The third and last lesson - and we cannot stress this enough - is not that Labour and its new leader don't have enormous, perhaps insurmountable, problems in trying to communicate with the wider electorate. Every single other data point that we've seen since the summer says something diametrically opposed to this newly-fashionable wisdom of the past 24 hours - and before you say 'well, the opinion polls are always wrong', that includes loads and loads of local by-elections which, although held on low turnouts themselves, have been pretty clear about what's happening. Labour is in a deep hole, and it seems likely to keep on digging. Where there are a high number of Green votes up for grabs, or where there are lots of liberal metropolitan and urban voters, Labour has and will do quite well - especially in London (on this basis, we think Sadiq Khan should just about be favourite for next year's London Mayoralty elections). But everywhere else, they are going backwards. On Thursday night, unheralded amidst the Oldham West drama, they demonstrated once more that they have lost quite a lot of votes since May in Guildford in Surrey, Meole in Shropshire (on their 2013 return), and Belvoir in Lincolnshire, while moving forward in their rock-solid London fortress of Newham. Have a look through yourselves, if you like: pretty much every Thursday night throws up the same pattern. Labour are going backwards, and General Election prediction sites right now think that they'd lose about 20 seats if there was an election tomorrow.

Think of it like this. Drawing a straight line between our polls now and 2020 paints about as dark a picture as any politician could even bear to look at. As does just about all the other data that's come in. But the path downwards for Labour - that gap between their performance now and in 2015, carried forward to the next election - is probably curved, and not linear: that is to say, as you squeeze the Labour vote more and more, resistance to further falls will become fiercer and fiercer as voters cleave to their traditional 'Labour' identity. So although they might get only 23% if the polls move as they did in the last Parliament, that won't happen. In places such as Oldham, where many people for generations have been Labour rather than voting Labour, many people will stick with the party through thick and thin. In that situation, UKIP's appallingly amateurish and (let's face it) quite nasty politics of identity will not get them as far in Northern England as the Conservatives' more emollient message will get them in the target-rich English Midlands. That's an especially strong finding since it seems that voters shy away from UKIP the more they close in on winning a seat: voters don't like the idea of being represented by people they perceive to be a bunch of extremists. What a surprise. Oldham West has begun to put a floor under our perceptions of Labour's retreat in its northern fastnesses: UKIP are probably not going to take lots of Labour seats in a sudden SNP-style onslaught. They might pick off a few, but that may well now be the limit of their advance. UKIP will harm Labour in Labour-Conservative marginals by peeling away some of Labour's natural support. But 'breaking through' themselves? It seems less likely now. By getting it a bit wrong in Oldham West, that's what we've learned. That's what we can take away. Labour still has life in it, whatever ludicrous trap its leadership next falls into or however much its MPs row - with each other.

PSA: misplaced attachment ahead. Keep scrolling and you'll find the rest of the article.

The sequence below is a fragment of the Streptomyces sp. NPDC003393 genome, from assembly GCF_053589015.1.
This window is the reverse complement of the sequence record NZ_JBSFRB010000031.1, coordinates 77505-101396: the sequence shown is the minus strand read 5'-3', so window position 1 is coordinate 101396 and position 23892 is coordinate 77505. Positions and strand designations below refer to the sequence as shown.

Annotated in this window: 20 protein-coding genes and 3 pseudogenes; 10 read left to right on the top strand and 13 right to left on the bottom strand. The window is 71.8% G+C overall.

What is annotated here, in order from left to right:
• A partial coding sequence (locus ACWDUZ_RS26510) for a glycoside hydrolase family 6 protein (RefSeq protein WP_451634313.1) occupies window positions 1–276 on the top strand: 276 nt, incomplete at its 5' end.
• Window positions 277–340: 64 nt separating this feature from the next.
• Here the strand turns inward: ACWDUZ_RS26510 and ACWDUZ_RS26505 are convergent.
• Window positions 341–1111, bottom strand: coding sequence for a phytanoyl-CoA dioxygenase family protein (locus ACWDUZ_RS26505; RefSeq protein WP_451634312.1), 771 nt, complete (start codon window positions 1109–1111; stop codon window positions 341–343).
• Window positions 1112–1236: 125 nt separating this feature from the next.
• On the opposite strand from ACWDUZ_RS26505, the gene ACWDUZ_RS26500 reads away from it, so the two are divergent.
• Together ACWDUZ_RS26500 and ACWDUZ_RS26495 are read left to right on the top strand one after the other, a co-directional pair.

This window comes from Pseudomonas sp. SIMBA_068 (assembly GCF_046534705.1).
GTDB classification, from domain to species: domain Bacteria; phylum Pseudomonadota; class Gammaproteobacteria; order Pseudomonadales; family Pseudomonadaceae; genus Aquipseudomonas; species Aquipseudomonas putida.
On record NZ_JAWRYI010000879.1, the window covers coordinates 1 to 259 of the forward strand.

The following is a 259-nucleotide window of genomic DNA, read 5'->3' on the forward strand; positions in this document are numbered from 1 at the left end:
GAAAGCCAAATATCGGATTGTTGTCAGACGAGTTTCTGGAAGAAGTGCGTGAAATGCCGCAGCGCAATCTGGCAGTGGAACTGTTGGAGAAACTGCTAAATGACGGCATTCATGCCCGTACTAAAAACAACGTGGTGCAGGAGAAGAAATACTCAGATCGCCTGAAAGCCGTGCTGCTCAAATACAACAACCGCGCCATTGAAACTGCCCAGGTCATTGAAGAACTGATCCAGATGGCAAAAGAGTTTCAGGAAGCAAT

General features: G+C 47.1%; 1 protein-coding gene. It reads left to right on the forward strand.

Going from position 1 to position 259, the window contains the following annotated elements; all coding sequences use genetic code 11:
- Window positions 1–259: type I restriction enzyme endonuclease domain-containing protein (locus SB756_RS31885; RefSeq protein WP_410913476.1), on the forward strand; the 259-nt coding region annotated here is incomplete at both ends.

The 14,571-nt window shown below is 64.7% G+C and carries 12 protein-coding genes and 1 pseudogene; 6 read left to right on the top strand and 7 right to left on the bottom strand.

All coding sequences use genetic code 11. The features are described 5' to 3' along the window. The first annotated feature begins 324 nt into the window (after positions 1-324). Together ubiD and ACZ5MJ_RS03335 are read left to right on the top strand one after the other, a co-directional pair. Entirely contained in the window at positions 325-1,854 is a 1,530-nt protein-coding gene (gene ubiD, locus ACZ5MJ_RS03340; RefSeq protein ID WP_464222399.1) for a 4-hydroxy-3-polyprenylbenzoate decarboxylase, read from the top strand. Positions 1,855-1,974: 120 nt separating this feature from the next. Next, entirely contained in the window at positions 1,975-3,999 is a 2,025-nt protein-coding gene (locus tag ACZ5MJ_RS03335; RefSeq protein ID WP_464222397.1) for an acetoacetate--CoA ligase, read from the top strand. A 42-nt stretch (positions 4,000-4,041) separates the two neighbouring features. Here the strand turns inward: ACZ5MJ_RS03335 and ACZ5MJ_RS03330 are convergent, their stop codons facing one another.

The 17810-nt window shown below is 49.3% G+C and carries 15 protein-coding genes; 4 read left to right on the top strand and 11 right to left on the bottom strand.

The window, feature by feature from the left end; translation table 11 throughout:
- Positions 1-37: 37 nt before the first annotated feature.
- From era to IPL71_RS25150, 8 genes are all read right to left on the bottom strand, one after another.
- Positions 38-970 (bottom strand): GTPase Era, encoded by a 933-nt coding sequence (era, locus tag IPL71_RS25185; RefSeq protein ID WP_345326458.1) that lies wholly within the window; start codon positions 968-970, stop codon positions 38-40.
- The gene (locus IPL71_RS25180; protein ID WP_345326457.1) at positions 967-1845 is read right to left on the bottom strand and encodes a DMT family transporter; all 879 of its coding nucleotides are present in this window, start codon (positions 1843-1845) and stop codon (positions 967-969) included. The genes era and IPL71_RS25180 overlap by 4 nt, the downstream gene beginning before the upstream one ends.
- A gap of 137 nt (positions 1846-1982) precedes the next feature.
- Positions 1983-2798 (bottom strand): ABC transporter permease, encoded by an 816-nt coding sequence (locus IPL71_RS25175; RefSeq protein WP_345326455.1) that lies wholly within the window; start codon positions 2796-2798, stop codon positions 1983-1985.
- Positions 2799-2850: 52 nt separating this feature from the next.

But nor was the result particularly encouraging when we look at the annals of by-elections gone by. Let's give you some historical numbers here, since that what we're really for. Conservative leaders William Hague and Iain Duncan Smith met the voters for the first time in the Uxbridge and Ipswich by-elections of 1997 and 2001. In Uxbridge, in a seat the Conservatives already held with a large majority, they moved foward quite a lot, by... well, 7.6 per cent actually, an uncannily similar figure to Labour's 7.3 per cent upwards push in Oldham. There was a more-than-respectable 5.1 per cent swing to Mr Hague's party, during Tony Blair's electoral honeymoon, in an area where they must have thought they'd already maxed out their vote. In Ipswich, although the Conservative vote went down, Labour's fell further as the Liberal Democrats' rose, and there was a modest three per cent swing to the Conservatives - slightly larger, in fact, than the swing to Labour on Thursday night in Oldham. You don't need us to tell you the rest of the story: Mr Hague went on to be humiliated in the General Election of 2001, while Mr Duncan Smith was such a poor leader that the Conservatives turned in desperation to Michael Howard to reverse their members' choice. Michael. Howard. These two leaders' first by-election tests had demonstrated nothing at all about the disastrous lurch away from the electorate that their party was indulging in at the time.